The New Wave of French Furniture

The most innovative pieces from the country's latest design stars.

Tuesday, November 01, 2011

As France's elder statesman of design, Philippe Starck, did for the 21st-century's first decade, a cadre of his countrymen (all under 40) are creating an aesthetic—at once experimental and refined—that's defining this one. And trendsetting galleries and high-end manufacturers are taking note. You could wait to see these designers exhibited alongside Le Corbusier, Jean Prouvé, and Starck—but wouldn't it be smarter to collect their work now?

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Shaping ordinary wood into seemingly impossible forms, Duchaufour-Lawrance is similarly redefining notions of craftsmanship with best sellers such as the Buonanotte Valentina bed for Italy's Ceccotti Collezioni and the Corvo chair for Bernhardt Design.
As innovative with furniture (a geodesic chair that conforms to the body) as he is with housewares (an air purifier that uses plants as filters), Lehanneur was recruited by a Harvard prof to design elements of Paris' art-science think tank Le Laboratoire.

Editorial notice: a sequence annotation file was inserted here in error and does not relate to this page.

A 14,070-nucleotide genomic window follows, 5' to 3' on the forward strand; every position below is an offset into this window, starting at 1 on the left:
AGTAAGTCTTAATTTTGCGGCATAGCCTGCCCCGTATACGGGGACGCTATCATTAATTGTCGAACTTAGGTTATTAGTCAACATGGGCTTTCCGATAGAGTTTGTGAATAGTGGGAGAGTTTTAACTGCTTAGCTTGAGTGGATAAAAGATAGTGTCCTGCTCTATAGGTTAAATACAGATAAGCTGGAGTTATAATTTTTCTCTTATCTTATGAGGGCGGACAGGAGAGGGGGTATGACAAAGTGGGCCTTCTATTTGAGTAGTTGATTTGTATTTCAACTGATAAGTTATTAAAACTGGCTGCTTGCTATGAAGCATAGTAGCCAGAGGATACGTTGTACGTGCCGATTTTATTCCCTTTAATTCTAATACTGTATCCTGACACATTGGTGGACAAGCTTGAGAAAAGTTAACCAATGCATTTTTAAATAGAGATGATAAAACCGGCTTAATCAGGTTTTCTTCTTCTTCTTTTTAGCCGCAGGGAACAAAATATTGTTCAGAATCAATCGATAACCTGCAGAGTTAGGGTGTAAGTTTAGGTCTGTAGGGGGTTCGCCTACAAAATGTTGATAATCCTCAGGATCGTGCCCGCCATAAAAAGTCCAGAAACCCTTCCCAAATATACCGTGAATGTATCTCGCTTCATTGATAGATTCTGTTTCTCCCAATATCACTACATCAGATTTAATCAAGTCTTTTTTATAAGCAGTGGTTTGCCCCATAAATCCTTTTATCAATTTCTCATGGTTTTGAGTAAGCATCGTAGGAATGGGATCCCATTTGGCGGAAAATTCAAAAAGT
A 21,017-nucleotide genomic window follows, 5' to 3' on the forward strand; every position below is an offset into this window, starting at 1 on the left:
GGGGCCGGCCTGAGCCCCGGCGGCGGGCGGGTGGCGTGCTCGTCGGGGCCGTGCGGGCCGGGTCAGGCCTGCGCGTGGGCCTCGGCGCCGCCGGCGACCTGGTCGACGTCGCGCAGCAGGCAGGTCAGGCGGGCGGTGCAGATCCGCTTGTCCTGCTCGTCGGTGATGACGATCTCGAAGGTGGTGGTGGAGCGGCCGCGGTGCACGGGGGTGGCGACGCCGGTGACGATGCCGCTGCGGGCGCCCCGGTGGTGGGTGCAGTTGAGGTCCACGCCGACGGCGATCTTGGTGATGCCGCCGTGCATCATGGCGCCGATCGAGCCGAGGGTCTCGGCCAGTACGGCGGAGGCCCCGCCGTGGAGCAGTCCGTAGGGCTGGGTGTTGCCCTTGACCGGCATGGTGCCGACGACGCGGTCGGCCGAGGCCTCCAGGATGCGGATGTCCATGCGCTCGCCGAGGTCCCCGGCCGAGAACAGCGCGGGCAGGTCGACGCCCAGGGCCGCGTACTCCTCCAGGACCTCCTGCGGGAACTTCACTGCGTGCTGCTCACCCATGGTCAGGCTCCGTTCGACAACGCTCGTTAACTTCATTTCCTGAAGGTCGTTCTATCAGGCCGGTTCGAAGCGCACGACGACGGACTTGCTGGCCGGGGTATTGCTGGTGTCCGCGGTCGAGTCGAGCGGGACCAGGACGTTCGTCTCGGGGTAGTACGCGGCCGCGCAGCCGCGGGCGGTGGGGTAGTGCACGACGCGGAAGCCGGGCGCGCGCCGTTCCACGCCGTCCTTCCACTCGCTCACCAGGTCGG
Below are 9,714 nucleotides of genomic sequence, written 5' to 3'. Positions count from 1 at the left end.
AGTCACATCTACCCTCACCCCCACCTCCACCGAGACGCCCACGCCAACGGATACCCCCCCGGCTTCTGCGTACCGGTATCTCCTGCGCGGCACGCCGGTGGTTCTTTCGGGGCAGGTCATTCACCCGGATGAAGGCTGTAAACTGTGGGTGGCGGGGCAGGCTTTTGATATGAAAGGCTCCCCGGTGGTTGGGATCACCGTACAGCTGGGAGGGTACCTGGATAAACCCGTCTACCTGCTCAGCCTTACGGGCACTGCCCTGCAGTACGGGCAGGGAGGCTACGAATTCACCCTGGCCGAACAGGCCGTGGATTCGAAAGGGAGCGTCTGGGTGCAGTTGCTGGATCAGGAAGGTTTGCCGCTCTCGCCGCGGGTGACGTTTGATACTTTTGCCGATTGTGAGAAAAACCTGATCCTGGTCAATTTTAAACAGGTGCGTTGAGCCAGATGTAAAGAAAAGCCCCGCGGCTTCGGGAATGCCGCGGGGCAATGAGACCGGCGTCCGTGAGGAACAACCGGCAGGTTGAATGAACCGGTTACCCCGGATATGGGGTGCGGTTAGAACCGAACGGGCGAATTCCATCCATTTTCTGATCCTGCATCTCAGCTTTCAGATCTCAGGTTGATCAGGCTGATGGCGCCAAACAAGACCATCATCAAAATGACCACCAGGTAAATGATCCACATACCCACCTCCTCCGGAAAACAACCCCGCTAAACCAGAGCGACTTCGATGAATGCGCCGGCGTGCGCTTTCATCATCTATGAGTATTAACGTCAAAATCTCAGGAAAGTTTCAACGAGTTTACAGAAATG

After his fictional 3-D designs for brands like Apple, Adidas, and Louis Vuitton went viral, Morabito (brand name Ora-Ïto) earned commissions from the big guns: an aluminum bottle for Heineken, concept cars for Citroën, futuristic chairs for Italian manufacturer Zanotta.
Tweaking familiar forms, Ragot has created vases that look like Ming-dynasty vessels with vapor trails, a marble lamp that appears feather-light, and a seating unit that breaks into pixel-like ottomans. He's even pared down the coffee table to a legless resin blob.
Nigro's specialty is intersecting, even colliding forms: a single rug collaged from multiple overlapping squares, a storage unit resembling three precariously stacked shelves, and a table-and-chairs set that scrambles to create an asymmetrical sofa.
Known for his limited-edition furniture—often exhibited like fine art in Paris and Milan—Fourquié just unveiled a series focused on equilibrium, including the cantilevered Big Boss desk and the Totem tables, which balance svelte wooden surfaces atop concrete bases.
The four founders of this Parisian firm strive to give each of their works a witty twist, including their Cloning series (speakers that match your eye color, chairs based on your posture) and the Fire Kit lamp, which presents the camping classic in a sleek, new light.

Walnut Buonanotte Valentina Bed by Noé Duchaufour-Lawrance for Ceccotti Collezioni


Photographs: Courtesy of each designer
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